Tuesday, November 20, 2012
November is the coolest month
Fungus that were there all the time are visible again, too, and looking for their interesting shapes and sizes is one thing I look forward to. Turkey tail fungus is the most prevalent here, though sometimes I suspect my poor identification skills either lets me see those more often or that I am misidentifying some as that when they are really something else that I haven’t learned about yet.
The night sky is visible again too, without having to leave the cover of the forest to see it. The stars peek through the skeletons of the sleeping oaks, and the lights from an occasional passing airplane tell me that I’m not really all that far from civilization after all.
I love the smell of the late autumn forest. It’s crisp and earthy in air that’s moister than the inside of my cabin. The scent seems almost spicy to my nose, but when I inhale deeply to try and identify it, the aroma skitters away and disappears. Each season has its own scent, and fall’s scent contains a little winter, a bit of summer and something of its own, all mixed together.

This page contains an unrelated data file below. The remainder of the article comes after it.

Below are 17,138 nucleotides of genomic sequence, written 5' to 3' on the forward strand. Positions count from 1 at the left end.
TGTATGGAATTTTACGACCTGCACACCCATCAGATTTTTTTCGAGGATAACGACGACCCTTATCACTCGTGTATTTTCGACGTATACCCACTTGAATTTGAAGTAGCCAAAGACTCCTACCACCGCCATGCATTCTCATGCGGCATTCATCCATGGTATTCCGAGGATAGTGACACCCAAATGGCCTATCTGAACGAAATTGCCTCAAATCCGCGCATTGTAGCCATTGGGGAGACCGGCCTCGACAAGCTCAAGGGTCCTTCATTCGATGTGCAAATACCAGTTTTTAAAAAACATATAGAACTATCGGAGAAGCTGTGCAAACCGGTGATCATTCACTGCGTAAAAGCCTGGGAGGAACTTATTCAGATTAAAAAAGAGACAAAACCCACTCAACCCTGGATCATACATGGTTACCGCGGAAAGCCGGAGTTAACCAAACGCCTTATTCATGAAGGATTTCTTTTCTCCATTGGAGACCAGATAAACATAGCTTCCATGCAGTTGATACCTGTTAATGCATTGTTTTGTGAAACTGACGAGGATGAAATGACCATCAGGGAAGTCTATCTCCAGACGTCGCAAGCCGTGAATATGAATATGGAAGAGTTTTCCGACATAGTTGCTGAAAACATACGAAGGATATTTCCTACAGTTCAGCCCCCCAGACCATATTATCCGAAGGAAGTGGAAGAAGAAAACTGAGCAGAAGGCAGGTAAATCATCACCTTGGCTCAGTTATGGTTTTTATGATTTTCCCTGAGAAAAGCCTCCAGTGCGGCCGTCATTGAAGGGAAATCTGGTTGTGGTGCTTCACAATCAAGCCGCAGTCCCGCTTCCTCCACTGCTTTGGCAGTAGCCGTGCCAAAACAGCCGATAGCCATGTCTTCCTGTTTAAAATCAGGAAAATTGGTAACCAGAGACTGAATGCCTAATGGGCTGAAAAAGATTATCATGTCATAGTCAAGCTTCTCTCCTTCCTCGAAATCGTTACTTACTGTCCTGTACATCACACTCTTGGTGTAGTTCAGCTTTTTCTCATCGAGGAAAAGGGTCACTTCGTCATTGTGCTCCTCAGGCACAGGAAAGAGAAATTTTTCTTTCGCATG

Raccoon raids are a nightly adventure. Last night one was thwarted by my empty bird feeders, but that didn’t stop it from nosing around looking for something. The prowling threw Baby Dog into a barking frenzy and that woke up Doodle, my rooster, who started to crow at 3 a.m. I was awakened and had to get up, turn on the outside light and prove to Baby Dog that the thief had gone. I could hear it scurrying away through the downed leaves. That’s one thing about November I could do without, though it will be December before the raccoon stops its nightly forays and stays closer to its den.